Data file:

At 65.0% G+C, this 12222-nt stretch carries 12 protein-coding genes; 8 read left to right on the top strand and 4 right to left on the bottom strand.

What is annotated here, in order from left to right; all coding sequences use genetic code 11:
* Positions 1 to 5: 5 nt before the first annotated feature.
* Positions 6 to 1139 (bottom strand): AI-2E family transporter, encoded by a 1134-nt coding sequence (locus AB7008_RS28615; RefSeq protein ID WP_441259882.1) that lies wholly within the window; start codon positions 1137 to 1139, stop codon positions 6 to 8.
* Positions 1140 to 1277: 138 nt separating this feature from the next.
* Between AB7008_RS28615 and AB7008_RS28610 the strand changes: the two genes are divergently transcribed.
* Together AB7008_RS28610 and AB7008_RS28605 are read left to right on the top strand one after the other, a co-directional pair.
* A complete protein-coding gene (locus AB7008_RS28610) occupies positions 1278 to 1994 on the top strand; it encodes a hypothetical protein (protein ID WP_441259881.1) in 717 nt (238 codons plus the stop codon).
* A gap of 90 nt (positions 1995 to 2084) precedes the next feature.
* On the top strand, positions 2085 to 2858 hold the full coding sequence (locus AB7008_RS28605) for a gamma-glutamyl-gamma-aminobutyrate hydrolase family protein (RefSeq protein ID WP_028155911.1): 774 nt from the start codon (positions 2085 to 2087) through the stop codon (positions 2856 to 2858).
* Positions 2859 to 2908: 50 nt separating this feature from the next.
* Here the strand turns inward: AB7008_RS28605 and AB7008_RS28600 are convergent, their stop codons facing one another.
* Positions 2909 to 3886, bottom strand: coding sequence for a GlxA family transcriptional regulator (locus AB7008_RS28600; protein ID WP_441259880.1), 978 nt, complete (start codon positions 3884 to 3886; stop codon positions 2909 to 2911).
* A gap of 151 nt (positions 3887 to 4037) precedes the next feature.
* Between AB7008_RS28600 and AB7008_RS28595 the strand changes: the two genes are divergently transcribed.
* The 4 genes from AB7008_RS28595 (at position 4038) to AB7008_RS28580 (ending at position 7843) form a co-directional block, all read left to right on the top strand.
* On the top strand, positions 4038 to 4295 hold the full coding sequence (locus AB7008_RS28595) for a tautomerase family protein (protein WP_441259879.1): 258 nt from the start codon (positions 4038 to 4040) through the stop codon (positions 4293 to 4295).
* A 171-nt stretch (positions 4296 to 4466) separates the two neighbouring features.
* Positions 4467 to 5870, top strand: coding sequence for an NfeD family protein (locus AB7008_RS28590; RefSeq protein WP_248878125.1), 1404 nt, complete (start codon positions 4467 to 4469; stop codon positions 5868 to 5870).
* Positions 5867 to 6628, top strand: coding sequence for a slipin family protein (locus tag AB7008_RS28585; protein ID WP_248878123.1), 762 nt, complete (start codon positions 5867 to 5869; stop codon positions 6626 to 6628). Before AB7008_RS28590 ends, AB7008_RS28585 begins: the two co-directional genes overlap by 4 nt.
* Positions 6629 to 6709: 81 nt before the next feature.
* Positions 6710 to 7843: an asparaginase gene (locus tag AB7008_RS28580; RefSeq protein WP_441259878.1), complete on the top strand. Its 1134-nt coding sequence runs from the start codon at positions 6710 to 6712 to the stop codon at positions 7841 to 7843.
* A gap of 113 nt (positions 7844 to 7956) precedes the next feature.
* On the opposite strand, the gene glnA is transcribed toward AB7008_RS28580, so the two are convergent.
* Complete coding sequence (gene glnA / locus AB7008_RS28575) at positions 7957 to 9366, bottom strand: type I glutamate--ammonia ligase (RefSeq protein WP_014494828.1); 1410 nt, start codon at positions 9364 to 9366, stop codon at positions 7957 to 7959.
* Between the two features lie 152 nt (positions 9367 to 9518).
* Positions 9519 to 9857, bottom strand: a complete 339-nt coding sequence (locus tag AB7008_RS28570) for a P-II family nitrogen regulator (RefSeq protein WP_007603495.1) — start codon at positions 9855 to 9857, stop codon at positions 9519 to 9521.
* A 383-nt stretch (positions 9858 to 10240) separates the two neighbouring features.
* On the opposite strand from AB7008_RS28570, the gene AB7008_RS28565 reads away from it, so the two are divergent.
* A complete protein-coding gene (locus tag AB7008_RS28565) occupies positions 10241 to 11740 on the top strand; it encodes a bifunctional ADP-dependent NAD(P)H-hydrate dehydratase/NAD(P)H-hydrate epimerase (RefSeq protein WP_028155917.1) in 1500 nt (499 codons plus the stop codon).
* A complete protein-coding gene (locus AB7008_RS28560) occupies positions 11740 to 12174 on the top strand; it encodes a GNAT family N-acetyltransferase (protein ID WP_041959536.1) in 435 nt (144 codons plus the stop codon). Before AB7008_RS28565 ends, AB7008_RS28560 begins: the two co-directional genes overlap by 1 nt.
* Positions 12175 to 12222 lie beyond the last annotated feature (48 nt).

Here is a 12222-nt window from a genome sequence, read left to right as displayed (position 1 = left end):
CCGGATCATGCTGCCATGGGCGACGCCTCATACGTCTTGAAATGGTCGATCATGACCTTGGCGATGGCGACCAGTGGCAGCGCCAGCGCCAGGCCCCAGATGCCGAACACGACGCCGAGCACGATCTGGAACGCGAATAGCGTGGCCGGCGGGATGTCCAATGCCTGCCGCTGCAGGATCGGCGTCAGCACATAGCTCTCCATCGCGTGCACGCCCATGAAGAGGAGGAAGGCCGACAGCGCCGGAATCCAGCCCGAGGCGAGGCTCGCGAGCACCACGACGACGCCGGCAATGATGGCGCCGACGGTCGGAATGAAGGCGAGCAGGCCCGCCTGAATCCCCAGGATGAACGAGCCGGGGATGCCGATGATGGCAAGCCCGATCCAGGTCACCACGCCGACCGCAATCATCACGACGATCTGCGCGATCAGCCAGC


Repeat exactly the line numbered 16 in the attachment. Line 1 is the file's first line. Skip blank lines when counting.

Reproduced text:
* The 4 genes from AB7008_RS28595 (at position 4038) to AB7008_RS28580 (ending at position 7843) form a co-directional block, all read left to right on the top strand.